J. Richard Sewell Scholarships - Summer 2016

DC Gator Club

Congratulations J. Richard Sewell Scholarship Recipients!

Learn more about our recipients below:

Emily Heim is an incoming 2L at UF law and is hoping to practice Intellectual Property and Patent law after graduation. This summer she is interning at the U.S. Patent and Trademark Office.  She graduated with a B.S. in chemistry with a physics minor from Virginia Tech in 2013. Before law school, she worked as a research chemist for a polyurethane-focused company in Richmond, VA. She is hoping to later work as in-house counsel for a company in the chemical/energy industry. In her free time she enjoys painting, reading fiction novels, and completing do-it-yourself (DIY) projects.

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Eliana French is starting her 3rd year at the University of Florida as a Telecommunications major with a minor in Anthropology. Throughout the school year, Eliana can be found working with the crew for TEDxUF, giving tours for the Honors Program or writing in her journal on campus. She is one of six kids and loves the strong support system that her family provides. This summer she will be interning with WETA as the digital video documentary intern, working on their online web series with the hopes of learning more of the art of storytelling.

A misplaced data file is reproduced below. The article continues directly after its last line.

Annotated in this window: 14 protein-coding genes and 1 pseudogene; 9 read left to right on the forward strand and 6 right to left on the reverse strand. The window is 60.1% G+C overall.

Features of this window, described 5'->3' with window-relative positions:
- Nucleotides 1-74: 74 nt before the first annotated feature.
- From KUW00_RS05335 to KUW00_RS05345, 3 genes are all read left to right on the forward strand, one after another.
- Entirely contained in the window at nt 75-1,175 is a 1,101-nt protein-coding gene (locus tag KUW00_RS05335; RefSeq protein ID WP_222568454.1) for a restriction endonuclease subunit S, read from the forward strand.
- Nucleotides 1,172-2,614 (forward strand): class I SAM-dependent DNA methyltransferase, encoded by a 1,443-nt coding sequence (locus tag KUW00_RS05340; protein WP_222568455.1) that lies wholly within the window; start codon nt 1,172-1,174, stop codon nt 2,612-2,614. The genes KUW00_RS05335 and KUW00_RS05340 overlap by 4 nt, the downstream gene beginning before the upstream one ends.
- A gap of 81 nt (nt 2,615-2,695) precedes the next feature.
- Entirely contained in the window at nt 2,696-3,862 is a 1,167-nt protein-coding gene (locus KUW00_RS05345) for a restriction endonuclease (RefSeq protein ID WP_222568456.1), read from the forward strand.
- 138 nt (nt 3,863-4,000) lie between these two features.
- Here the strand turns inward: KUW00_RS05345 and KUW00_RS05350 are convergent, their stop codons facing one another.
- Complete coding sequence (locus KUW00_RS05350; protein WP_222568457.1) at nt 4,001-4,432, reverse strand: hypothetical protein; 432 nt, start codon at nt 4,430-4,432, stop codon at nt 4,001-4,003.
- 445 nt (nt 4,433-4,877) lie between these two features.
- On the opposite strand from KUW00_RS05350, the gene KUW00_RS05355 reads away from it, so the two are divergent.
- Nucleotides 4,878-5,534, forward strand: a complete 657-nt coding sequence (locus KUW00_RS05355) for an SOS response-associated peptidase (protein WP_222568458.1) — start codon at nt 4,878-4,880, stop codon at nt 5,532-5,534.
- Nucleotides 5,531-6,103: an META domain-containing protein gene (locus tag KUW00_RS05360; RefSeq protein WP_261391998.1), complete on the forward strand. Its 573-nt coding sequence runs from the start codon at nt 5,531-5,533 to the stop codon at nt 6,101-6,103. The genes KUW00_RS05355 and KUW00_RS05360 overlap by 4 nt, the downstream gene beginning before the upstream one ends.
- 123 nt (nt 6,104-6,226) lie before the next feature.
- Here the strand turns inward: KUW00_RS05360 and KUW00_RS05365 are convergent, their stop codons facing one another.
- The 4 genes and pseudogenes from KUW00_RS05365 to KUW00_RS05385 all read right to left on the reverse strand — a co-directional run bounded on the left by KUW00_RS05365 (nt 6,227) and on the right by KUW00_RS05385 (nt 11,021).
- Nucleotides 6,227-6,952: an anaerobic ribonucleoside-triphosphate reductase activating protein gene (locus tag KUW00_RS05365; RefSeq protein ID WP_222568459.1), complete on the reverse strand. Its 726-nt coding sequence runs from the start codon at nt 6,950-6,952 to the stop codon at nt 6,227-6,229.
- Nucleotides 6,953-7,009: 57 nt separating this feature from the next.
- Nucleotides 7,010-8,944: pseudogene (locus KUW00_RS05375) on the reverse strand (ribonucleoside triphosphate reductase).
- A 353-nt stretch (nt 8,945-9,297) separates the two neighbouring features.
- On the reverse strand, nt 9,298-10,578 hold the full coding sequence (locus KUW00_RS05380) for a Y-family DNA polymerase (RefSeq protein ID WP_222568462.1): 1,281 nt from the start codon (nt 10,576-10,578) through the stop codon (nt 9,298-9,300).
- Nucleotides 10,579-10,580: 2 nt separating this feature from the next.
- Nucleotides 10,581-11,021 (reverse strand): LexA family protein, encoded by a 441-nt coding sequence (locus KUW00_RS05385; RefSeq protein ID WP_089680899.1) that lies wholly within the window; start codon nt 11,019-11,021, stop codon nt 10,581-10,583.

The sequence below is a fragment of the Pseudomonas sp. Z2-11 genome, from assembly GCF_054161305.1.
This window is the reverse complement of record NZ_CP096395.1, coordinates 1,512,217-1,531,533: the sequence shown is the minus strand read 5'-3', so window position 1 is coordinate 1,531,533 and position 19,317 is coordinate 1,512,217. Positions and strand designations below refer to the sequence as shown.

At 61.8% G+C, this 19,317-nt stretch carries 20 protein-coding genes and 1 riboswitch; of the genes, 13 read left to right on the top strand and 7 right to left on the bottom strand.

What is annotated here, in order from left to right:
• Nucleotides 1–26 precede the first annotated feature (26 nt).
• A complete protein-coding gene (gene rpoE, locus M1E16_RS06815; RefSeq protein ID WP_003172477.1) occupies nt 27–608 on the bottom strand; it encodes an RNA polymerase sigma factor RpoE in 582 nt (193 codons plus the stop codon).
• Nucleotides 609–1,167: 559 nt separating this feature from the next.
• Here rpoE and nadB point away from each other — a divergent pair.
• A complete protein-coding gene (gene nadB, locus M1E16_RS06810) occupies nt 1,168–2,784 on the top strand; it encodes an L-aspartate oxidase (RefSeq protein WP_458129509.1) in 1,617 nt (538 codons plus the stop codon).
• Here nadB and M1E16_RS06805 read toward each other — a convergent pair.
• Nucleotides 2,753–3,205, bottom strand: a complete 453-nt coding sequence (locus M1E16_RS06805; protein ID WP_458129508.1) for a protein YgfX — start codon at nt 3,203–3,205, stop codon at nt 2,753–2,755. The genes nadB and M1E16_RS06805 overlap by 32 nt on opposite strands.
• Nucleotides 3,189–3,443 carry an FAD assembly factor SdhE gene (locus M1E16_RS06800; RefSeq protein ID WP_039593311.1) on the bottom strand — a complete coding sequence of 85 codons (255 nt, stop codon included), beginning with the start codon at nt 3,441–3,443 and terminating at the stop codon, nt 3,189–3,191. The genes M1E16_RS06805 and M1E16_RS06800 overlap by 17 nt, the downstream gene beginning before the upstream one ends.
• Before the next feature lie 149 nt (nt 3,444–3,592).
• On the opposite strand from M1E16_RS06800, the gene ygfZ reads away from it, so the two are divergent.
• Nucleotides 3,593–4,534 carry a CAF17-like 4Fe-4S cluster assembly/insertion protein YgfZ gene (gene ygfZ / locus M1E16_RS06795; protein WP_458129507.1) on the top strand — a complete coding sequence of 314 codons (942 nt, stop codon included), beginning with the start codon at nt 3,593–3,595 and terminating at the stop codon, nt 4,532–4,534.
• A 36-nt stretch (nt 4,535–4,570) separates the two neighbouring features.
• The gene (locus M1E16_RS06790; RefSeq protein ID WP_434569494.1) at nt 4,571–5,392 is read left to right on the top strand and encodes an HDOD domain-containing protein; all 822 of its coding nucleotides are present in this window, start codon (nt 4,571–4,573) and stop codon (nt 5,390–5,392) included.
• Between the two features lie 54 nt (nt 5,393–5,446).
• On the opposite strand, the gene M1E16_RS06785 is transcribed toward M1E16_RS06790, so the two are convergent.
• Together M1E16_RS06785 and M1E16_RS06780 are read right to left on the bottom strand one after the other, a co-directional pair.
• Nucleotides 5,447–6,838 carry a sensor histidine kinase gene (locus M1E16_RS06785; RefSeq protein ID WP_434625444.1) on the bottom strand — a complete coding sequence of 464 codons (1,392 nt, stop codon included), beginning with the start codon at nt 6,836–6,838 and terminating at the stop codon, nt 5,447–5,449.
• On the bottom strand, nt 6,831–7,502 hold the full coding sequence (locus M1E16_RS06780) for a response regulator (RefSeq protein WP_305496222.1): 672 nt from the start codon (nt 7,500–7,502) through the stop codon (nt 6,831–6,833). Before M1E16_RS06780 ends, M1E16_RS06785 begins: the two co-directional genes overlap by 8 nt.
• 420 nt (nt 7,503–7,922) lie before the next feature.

Jack Stephens is a junior at the University of Florida who grew up always encouraged and interested by service. Given his interest to use policy to improve other people’s lives, he decided to study Political Science and History at UF. He currently participates in UF’s Model United Nation’s program, and is a student fellow at the Bob Graham Center for Public Service. This summer, he is interning at the American Enterprise Institute, and hopes to gain invaluable experience in the field of research and policy analysis. He hopes to study law and policy in graduate school and someday work in politics to help improve peoples’ lives.

Michael Bennett was born in Spring Hill, Florida, and currently is an undergraduate student at the University of Florida. His experiences at UF led him down a path where he has become more attentive to politics and civic engagement. He can think of no better place to hone his passion for history and politics than the National Archives, where he is interning this summer. The job of the National Archives is not only to preserve history, but to impress those skills which will encourage citizens to mold the future in a way which promotes freedom, equality, and continued prosperity.